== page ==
Afreximbank, APPO to Inaugurate African Energy Bank in June 2024
The African Export-Import Bank (Afreximbank) says it is set to inaugurate the African Energy Bank in June 2024 to mitigate the crisis in the African energy sector.
Afreximbank disclosed this during a session on “Africa’s Energy Transition and Financing”, at the Inter-African Trade Fair (IATF) 2023 Trade Conference in Cairo, Egypt covered by The Energy Republic.
Based on our findings, the African Energy Bank will fund energy-related projects for the development of the African continent.
Speaking at the event, Rene Awambeng, director of client relations at Afreximbank, said the bank had partnered with over 700 banks in Africa and its partners to chart a profitable pathway for the African energy sector.
“In addition to what the bank is doing with its partners, the management of Afreximbank, working on the sidelines with African Petroleum Producers Organisation (APPO), has decided to create another agency that will engage in financing the energy Africa requirement,” Awambeng revealed.
“We are in the final stage of getting all the approvals and it is going to be an organisation set off by treaties.
“We will have three classes of shareholders, the first will be the African oil-producing countries, national oil companies, and African investors as well as the international investors from all walks of life.”
Awambeng said the budgeted share per capital would be $5 million.
“There will be a process to identify these establishment agreements on the charter to engage in fundraising and commence operations by June 2024,” he added.
“The AEB will then be able to help African oil-producing member-states to take advantage of the over 125 billion barrel reserves of oil and that of the over 75 trillion cubit scuff of gas that we have on the African continent.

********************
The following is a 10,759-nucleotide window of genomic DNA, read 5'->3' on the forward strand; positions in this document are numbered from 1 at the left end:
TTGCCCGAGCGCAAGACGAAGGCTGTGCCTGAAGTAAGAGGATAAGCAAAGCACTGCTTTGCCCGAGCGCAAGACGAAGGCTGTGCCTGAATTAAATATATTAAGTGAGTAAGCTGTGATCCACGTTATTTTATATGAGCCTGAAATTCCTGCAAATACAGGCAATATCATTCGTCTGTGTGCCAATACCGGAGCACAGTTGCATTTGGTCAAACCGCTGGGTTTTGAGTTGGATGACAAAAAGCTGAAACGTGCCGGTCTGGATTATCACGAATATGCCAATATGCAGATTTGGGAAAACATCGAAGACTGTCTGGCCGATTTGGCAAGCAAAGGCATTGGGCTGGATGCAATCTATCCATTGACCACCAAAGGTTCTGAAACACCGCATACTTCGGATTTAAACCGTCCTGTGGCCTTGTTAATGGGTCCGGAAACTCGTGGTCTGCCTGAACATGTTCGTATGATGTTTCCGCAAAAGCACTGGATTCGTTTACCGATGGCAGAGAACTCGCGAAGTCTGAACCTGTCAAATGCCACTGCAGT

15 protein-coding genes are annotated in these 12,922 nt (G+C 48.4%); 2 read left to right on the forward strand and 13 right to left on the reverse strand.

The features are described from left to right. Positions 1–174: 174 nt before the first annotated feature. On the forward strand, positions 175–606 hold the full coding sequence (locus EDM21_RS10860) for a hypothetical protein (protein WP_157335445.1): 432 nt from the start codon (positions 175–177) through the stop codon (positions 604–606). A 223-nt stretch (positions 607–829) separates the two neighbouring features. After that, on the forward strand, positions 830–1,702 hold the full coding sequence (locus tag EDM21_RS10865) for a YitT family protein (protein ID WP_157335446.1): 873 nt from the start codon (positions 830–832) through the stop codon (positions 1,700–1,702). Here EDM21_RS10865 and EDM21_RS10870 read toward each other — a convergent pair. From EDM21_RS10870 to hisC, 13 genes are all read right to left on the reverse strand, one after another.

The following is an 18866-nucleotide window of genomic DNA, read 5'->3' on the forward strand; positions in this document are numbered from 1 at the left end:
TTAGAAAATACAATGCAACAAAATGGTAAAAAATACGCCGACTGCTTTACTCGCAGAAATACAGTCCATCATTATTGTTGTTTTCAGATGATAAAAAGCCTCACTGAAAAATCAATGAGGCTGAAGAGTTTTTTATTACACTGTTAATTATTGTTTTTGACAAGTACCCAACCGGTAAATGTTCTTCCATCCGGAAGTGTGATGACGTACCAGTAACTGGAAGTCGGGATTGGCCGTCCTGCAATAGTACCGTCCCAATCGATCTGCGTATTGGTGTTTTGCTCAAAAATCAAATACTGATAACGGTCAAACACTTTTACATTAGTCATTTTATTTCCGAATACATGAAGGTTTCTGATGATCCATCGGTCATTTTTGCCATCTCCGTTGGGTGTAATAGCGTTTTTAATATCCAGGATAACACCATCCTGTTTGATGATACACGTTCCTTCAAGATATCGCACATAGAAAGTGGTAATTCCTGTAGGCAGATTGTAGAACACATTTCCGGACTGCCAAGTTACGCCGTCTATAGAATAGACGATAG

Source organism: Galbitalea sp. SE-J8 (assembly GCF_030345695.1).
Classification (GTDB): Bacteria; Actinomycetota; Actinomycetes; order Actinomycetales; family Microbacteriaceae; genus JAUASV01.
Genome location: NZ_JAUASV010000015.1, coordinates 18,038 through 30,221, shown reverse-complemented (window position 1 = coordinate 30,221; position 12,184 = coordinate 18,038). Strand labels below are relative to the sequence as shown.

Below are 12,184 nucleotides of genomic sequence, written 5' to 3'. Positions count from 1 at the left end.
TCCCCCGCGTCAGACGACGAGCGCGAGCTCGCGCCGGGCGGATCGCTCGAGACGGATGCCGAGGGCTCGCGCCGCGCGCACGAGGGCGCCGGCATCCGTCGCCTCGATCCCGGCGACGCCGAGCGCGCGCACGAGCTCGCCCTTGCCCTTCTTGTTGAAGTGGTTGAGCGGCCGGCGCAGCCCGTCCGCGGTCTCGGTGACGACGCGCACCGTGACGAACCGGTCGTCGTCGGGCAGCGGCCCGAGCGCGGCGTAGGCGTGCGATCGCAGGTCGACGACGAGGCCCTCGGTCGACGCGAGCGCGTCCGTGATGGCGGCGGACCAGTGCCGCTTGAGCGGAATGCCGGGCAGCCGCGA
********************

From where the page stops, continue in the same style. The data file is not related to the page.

“This will not only help in raising the much needed foreign exchange from trading, exporting of these resources after they are transformed which again will lead to industrialisation on the continent.”
He also said the bank would be able to improve developed oil assets and develop infrastructure which is more needed in terms of refineries, logistics, pipelines, and building of storage facilities.
“This will help move the equipment and facilities in a more secure way closer to the market and equally develop the capacity building of the people in the energy sector.
“We are looking forward to this new institution as we are working tirelessly with our partners hoping to sell the gap which is glaring in the sector.”
Awambeng noted that the challenges faced in the energy sector were not new, adding that a lot of the International banks had moved away from financing projects in the sector.
According to him, the firepower is not there to meet the 80 trillion dollar requirement from the industry.
“You see sectors like fintech are attracting more money than investment in oil and gas or energy which is critical to the industrialisation of the continent.
“`We have been able to put together all the 700 commercial banks in Africa and the firepower is extremely limited.
“We have severe challenges in supporting the sector, whether in basic trade flow from a continent where we are net importers of products to fuel our industrialisation.
“Other challenges in developing upstream oil and gas projects or logistics support like pipelines, infrastructures, rehabilitation of refineries or building new refineries, and maintaining existing infrastructures around the energy value chain.”
He said the challenges were significant so there was an urgent need to work with the banks’ partners to put in place structures that would help mitigate some of these challenges and meet the requirements.